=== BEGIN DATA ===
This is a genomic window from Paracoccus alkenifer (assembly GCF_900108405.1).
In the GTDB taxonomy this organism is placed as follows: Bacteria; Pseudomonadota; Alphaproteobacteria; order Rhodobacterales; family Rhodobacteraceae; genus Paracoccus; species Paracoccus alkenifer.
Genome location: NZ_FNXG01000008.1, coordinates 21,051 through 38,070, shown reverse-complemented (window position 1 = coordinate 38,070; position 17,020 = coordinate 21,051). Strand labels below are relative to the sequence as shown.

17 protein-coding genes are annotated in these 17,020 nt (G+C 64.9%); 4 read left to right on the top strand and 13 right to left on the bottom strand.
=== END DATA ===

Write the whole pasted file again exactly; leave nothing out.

This is a genomic window from Paracoccus alkenifer (assembly GCF_900108405.1).
In the GTDB taxonomy this organism is placed as follows: Bacteria; Pseudomonadota; Alphaproteobacteria; order Rhodobacterales; family Rhodobacteraceae; genus Paracoccus; species Paracoccus alkenifer.
Genome location: NZ_FNXG01000008.1, coordinates 21,051 through 38,070, shown reverse-complemented (window position 1 = coordinate 38,070; position 17,020 = coordinate 21,051). Strand labels below are relative to the sequence as shown.

17 protein-coding genes are annotated in these 17,020 nt (G+C 64.9%); 4 read left to right on the top strand and 13 right to left on the bottom strand.